China, in Global Campaign, Vaccinates Its People in Thailand

A health worker administers a dose of the Sinovac COVID-19 vaccine to Zhang Xiaohong, a 40-year-old businessman who runs a logistics company in Thailand, at Bangrak Vaccination & Health Center in Bangkok, Thailand Thursday, May 20, 2021. Photo: Fu Ting AP

BANGKOK (AP) — Chinese citizens living in Thailand began being vaccinated on Thursday as part of China’s global campaign to inoculate its nationals living and working abroad.

China recently donated 500,000 vaccine doses, and Thailand agreed in turn to inoculate Chinese nationals as it slowly rolls out shots for its own citizens to contain a coronavirus surge that has sickened tens of thousands in the past two months.

Yang Xin, minister counsellor at the Chinese Embassy, said Beijing’s “Spring Sprout” program would benefit tens of thousands of Chinese in the country. An estimated 150,000 Chinese citizens live in Thailand.

China has so far supplied 6 million vaccine doses to the country, most of which Thailand purchased.


The Thai government has said it will vaccinate Thais before inoculating most other foreigners, regardless of risk factors or age.

Just over 2% of Thailand’s 70 million people have received a first vaccine dose and about 1% have received a second. The government hopes to inoculate 70% of its people by the end of the year, but has been criticized for taking too long to start vaccinating.

China’s official People’s Daily newspaper says more than 500,000 Chinese citizens in more than 120 countries have benefited from the “Spring Sprout” vaccine program since it was launched in March.

In downtown Bangkok, a Chinese volunteer with a white mask, transparent shield and blue gloves stood in front of a red banner reading “Spring Sprout Action” flanked by the flags of China and Thailand at a vaccination center.

A dozen people waited to get a cursory medical check as nurses, accompanied by a translator, gave Chinese-made Sinovac shots in another room.

“I am happy and proud to be able to get a vaccine on day 1 organized by my government,” said Zhang Xiaohong, 40, who runs a logistics company in Thailand. He said he believes the Chinese government cares about its people.

Qin Qing, a 39-year-old real estate broker in Bangkok, said she was a bit nervous before getting the shot and felt slightly dizzy afterward.

“I am grateful for my country and the embassy, and people who help to make it happen, from airline staff who fly the vaccines here to Thai medical workers,” she said.

Thailand had largely contained coronavirus cases last year by closing its borders, enforcing mandatory quarantines and actively tracing contacts of those found to be infected. The measures devastated its lucrative tourism industry but kept the pandemic at bay, for the most part, until early April.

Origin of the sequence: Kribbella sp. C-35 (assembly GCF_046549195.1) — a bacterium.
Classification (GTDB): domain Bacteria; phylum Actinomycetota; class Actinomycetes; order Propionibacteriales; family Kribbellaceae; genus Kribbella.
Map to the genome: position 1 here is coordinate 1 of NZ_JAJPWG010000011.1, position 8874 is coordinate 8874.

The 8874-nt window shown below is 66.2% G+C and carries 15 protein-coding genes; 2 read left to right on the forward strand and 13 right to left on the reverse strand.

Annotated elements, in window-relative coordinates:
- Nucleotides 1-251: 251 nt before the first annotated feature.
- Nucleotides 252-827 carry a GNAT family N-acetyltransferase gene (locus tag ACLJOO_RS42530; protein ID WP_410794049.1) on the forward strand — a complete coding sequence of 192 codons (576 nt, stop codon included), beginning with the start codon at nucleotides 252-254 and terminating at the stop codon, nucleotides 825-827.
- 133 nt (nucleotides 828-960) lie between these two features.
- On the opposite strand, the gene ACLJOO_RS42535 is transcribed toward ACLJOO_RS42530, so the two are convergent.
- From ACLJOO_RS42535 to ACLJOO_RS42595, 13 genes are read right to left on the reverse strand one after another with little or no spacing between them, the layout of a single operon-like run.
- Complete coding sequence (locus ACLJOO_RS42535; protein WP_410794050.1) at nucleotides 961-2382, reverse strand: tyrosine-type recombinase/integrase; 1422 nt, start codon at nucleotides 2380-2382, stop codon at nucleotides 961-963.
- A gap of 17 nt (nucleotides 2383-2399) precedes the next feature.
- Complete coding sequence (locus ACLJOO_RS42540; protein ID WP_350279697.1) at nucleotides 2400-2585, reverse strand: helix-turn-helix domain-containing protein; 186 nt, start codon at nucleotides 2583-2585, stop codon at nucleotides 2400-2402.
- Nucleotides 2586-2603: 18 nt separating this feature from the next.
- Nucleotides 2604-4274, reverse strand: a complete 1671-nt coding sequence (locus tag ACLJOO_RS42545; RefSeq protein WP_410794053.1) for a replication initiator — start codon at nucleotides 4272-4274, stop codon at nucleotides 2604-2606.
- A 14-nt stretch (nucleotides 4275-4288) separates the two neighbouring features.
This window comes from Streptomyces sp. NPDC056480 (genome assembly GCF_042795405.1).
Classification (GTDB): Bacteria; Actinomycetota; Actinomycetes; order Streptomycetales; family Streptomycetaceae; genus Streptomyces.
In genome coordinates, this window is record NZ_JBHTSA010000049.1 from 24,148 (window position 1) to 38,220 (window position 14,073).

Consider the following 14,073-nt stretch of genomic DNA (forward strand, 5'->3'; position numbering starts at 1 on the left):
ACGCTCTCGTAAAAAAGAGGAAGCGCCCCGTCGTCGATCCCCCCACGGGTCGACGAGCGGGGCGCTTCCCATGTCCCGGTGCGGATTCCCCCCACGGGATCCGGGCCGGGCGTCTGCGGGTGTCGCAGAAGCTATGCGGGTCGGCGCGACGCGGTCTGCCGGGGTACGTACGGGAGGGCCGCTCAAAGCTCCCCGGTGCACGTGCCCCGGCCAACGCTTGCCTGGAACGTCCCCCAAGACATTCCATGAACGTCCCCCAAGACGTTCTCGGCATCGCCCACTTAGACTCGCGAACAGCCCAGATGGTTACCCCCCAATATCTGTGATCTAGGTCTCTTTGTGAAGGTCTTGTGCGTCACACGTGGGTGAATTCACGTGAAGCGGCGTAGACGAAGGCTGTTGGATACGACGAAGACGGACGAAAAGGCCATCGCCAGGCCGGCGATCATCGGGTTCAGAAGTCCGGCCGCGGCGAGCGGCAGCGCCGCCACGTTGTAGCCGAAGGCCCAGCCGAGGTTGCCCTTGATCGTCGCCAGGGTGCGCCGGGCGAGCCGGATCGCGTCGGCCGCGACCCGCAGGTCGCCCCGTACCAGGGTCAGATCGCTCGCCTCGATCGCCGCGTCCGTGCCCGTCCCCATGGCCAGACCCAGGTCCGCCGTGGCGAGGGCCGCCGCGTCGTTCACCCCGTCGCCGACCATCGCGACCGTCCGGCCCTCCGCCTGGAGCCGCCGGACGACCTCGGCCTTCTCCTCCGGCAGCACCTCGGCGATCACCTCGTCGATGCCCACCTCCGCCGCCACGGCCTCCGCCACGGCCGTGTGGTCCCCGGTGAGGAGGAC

Then a surge that began in high-end nightspots in central Bangkok spread rapidly as people were allowed to travel during a mid-April national holiday.

On Thursday, health authorities reported 2,636 new cases and 25 deaths for a total of 119,585 infections and 703 deaths since the pandemic began. Of that number, 90,722 confirmed cases and 609 deaths have been recorded since April 1.

A partial lockdown in recent weeks has made limited headway in containing outbreaks, especially in Bangkok and in prisons.

The capital has been hit especially hard, with thousands of cases surfacing in slums, crowded low-income housing and camps housing construction workers.

Thailand has a population of about 70 million. More than 2.5 million are from neighboring countries, including Cambodia, Laos and Myanmar. Many are employed on construction sites and in factories.

Chinese nationals are the most numerous foreigners living in Thailand who are not from neighboring countries. They are the only foreigners being vaccinated under the “Spring Sprout” campaign.

Natapanu Nopakun, deputy Foreign Ministry spokesman, said Thursday there are around 1.3 million legal migrant workers in Bangkok and its vicinity and more than 1 million illegal ones across the country. The Labor Ministry intends to inoculate them as well because their high mobility is a risk factor in curbing infections.


Another 200,000 foreigners — from Australia, Japan, Europe, the United States and elsewhere — are mostly professionals and retirees. For now, they can only obtain COVID-19 shots by traveling overseas and would face lengthy, expensive quarantines on their return.

Groups representing Americans living in Thailand sent a letter to U.S. Secretary of State Antony Blinken last week asking the government to supply some of the millions of unused vaccine doses available in the U.S. to inoculate American citizens in Thailand.

Story: Fu Ting and Patrick Quinn